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March 20, 2023

To reduce infant deaths, Philly will give guaranteed incomes to 250 mothers

The money, which comes with no strings attached, aims to reduce the underlying socioeconomic factors that contribute to the city's racial health disparities

Women's Health Infants
Infant mortality Erica Wittlieb/Pixabay

To reduce Philadelphia's infant mortality rate, and its underlying racial disparities, the city is testing a program, named Philly Joy Bank, that will give guaranteed monthly incomes to about 250 pregnant women.

Babies born in Philadelphia are more likely to die before their first birthdays than those born in any of the other 10 most populated cities in the United States – and Black families are disproportionately affected. 

Black infants are more than 4 times more likely to die than white infants. 

To reduce the city's infant mortality rate, and its underlying racial disparities, the Department of Public Health is testing a new program that will provide monthly guaranteed incomes to 250 pregnant residents. The money will be given with no-strings attached, allowing the participants to use the money in whatever ways best meets their needs. 

Providing an income during and immediately after pregnancy is a promising approach to addressing racial disparities and improving birth outcomes, health officials said. Program participants also will be offered financial counseling, home visits, lactation support and doulas. The city did not disclose the amount of income that families will receive. 

Socioeconomic factors are a well-established contributor to racial health disparities. People with low incomes often struggle to afford the co-pays for doctor visits, medications and healthy foods – all of which can affect the health of a pregnant woman and her baby.

"Infant mortality in Philadelphia is a solvable crisis," Health Commissioner Dr. Cheryl Bettigole said. "We know that being able to better support pregnant people and new parents helps keep babies alive. As the poorest big city in the country, this is not always easy, especially in areas of the city that are being crushed by generational poverty and systemic racism."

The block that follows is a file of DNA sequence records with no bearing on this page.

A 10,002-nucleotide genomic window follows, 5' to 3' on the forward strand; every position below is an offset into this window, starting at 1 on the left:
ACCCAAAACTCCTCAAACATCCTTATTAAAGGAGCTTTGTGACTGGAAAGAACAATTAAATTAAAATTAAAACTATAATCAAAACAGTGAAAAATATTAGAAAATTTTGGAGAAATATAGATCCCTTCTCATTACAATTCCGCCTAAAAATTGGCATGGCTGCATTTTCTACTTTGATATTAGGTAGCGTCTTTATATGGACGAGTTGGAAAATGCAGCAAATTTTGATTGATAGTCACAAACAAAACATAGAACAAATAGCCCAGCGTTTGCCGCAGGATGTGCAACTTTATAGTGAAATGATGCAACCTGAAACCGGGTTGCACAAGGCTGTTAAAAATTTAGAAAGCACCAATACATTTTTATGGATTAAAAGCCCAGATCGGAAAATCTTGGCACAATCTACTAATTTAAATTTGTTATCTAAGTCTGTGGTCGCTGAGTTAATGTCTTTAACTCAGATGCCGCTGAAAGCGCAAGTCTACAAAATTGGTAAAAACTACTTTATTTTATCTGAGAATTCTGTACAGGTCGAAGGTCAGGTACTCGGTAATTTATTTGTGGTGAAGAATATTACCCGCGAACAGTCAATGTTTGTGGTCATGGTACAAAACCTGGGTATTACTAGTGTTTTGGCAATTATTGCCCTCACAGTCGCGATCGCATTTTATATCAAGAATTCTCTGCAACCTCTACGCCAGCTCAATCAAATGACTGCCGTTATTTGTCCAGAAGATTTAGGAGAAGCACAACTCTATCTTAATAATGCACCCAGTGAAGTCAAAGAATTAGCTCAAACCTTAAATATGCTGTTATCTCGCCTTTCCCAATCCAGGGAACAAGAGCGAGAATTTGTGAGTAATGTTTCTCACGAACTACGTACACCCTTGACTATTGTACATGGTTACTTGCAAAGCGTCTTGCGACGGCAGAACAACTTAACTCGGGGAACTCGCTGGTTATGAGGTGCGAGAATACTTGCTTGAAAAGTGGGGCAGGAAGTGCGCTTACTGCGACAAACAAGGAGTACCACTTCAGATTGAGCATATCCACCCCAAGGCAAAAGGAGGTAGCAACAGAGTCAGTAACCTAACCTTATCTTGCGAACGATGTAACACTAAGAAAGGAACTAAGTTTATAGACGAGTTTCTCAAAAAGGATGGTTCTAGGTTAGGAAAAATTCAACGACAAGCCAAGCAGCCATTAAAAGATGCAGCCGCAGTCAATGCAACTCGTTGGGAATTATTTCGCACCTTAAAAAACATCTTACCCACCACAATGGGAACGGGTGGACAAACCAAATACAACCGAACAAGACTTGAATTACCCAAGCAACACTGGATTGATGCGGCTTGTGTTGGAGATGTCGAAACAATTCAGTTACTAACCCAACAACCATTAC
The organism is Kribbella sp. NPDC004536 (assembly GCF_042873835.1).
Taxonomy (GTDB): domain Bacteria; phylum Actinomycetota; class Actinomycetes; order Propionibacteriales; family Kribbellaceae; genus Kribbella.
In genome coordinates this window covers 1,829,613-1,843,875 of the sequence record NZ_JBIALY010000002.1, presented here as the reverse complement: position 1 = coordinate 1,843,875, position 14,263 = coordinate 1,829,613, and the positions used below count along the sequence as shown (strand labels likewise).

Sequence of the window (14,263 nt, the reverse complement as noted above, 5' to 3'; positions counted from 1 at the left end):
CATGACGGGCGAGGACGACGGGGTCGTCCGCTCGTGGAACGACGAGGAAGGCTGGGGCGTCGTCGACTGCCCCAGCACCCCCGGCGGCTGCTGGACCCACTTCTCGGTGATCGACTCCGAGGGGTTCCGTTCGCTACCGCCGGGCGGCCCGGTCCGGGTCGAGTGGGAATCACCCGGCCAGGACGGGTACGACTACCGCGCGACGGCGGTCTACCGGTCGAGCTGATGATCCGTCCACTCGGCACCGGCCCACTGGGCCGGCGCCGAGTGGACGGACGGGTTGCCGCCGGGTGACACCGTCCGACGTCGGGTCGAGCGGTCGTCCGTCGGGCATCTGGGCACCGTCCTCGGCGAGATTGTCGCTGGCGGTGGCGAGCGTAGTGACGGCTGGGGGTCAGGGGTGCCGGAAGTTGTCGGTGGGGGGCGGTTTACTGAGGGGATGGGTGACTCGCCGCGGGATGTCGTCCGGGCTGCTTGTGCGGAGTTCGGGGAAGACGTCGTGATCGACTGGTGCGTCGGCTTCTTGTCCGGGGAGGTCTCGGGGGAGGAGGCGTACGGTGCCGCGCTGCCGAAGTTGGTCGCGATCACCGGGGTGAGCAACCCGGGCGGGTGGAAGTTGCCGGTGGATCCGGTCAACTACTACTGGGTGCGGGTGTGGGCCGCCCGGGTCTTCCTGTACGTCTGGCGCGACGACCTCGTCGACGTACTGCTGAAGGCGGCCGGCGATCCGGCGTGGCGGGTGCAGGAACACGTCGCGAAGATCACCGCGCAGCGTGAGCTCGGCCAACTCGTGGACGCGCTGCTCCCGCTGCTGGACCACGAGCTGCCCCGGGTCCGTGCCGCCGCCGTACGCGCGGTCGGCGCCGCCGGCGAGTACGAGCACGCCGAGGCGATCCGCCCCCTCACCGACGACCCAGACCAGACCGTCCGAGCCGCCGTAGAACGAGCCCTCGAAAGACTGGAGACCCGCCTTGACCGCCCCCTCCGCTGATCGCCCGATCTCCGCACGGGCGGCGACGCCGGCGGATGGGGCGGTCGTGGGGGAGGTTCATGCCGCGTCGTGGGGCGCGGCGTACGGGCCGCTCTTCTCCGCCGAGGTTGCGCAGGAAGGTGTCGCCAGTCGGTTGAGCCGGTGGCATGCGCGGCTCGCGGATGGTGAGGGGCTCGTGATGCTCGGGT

The city has received more than $3 million from the William Penn Foundation and Spring Point Partners to kickstart the program, dubbed Philly Joy Bank. It will be run by the Philadelphia Community Action Network, a group focused on reducing racial disparities in infant mortality. The city aims to raise a total of $6 million and roll out the program early next year. 

To be eligible, city residents must be pregnant, have an annual household income of less than $100,000 and live in one of the three Philadelphia neighborhoods with the highest rates of very low birth weight: Cobbs Creek, Strawberry Mansion and Nicetown-Tioga.

A continuing crisis

Though Philadelphia cut the number of infant deaths from nearly 300 in 2005 to 130 in 2020, its infant mortality rate – 8.4 deaths per live births – remains about 40% higher than the national rate of 5.8 deaths per 1,000 live births. 

city report released in 2020 found that infant deaths accounted for 55% of all child deaths in Philadelphia from 2011 to 2017. And the mortality rates of Black infants have been consistently higher than the rates of other racial and ethnic groups, despite public health efforts and advances in obstetrics and pediatric care. 

The majority of the deaths were related to prematurity and perinatal conditions, and sleep-related deaths.

With preterm birth comes a higher risk of serious disability and death. Infants born before 37 weeks of pregnancy often experience serious complications, such as difficulty breathing and bleeding in their brains. Though the rate of preterm births in the city have gradually declined, they are most common among Black women.